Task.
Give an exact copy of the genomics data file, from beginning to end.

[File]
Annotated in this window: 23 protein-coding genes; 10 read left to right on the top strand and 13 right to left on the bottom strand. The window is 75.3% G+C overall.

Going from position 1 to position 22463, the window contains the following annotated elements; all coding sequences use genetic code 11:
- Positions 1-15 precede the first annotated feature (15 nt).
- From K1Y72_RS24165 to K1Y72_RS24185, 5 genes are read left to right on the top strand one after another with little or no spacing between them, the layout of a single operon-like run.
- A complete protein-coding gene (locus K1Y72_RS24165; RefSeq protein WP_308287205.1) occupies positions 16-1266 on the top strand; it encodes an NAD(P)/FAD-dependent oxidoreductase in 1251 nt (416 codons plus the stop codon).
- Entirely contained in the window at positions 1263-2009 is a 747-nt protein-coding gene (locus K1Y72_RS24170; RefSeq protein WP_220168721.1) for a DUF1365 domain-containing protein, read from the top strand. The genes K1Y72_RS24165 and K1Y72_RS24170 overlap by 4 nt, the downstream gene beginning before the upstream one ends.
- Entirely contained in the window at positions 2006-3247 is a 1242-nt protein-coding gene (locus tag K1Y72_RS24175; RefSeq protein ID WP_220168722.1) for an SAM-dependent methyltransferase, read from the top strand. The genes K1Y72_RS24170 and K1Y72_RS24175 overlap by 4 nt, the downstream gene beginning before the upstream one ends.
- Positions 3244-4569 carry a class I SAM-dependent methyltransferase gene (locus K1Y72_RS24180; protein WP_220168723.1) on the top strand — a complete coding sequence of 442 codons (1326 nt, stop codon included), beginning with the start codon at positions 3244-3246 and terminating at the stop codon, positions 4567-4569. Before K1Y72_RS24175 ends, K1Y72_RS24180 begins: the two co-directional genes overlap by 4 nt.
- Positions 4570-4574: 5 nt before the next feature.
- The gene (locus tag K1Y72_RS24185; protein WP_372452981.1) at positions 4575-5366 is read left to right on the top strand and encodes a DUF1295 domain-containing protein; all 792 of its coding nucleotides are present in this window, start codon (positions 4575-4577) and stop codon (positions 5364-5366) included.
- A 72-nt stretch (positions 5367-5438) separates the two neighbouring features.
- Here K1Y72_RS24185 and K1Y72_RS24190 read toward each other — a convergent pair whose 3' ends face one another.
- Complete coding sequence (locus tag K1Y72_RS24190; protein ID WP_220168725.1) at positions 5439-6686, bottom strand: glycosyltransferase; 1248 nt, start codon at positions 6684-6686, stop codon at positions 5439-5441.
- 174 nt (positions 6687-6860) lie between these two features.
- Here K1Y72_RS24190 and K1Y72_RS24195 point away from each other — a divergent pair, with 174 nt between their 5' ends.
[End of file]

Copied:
Annotated in this window: 23 protein-coding genes; 10 read left to right on the top strand and 13 right to left on the bottom strand. The window is 75.3% G+C overall.

Going from position 1 to position 22463, the window contains the following annotated elements; all coding sequences use genetic code 11:
- Positions 1-15 precede the first annotated feature (15 nt).
- From K1Y72_RS24165 to K1Y72_RS24185, 5 genes are read left to right on the top strand one after another with little or no spacing between them, the layout of a single operon-like run.
- A complete protein-coding gene (locus K1Y72_RS24165; RefSeq protein WP_308287205.1) occupies positions 16-1266 on the top strand; it encodes an NAD(P)/FAD-dependent oxidoreductase in 1251 nt (416 codons plus the stop codon).
- Entirely contained in the window at positions 1263-2009 is a 747-nt protein-coding gene (locus K1Y72_RS24170; RefSeq protein WP_220168721.1) for a DUF1365 domain-containing protein, read from the top strand. The genes K1Y72_RS24165 and K1Y72_RS24170 overlap by 4 nt, the downstream gene beginning before the upstream one ends.
- Entirely contained in the window at positions 2006-3247 is a 1242-nt protein-coding gene (locus tag K1Y72_RS24175; RefSeq protein ID WP_220168722.1) for an SAM-dependent methyltransferase, read from the top strand. The genes K1Y72_RS24170 and K1Y72_RS24175 overlap by 4 nt, the downstream gene beginning before the upstream one ends.
- Positions 3244-4569 carry a class I SAM-dependent methyltransferase gene (locus K1Y72_RS24180; protein WP_220168723.1) on the top strand — a complete coding sequence of 442 codons (1326 nt, stop codon included), beginning with the start codon at positions 3244-3246 and terminating at the stop codon, positions 4567-4569. Before K1Y72_RS24175 ends, K1Y72_RS24180 begins: the two co-directional genes overlap by 4 nt.
- Positions 4570-4574: 5 nt before the next feature.
- The gene (locus tag K1Y72_RS24185; protein WP_372452981.1) at positions 4575-5366 is read left to right on the top strand and encodes a DUF1295 domain-containing protein; all 792 of its coding nucleotides are present in this window, start codon (positions 4575-4577) and stop codon (positions 5364-5366) included.
- A 72-nt stretch (positions 5367-5438) separates the two neighbouring features.
- Here K1Y72_RS24185 and K1Y72_RS24190 read toward each other — a convergent pair whose 3' ends face one another.
- Complete coding sequence (locus tag K1Y72_RS24190; protein ID WP_220168725.1) at positions 5439-6686, bottom strand: glycosyltransferase; 1248 nt, start codon at positions 6684-6686, stop codon at positions 5439-5441.
- 174 nt (positions 6687-6860) lie between these two features.
- Here K1Y72_RS24190 and K1Y72_RS24195 point away from each other — a divergent pair, with 174 nt between their 5' ends.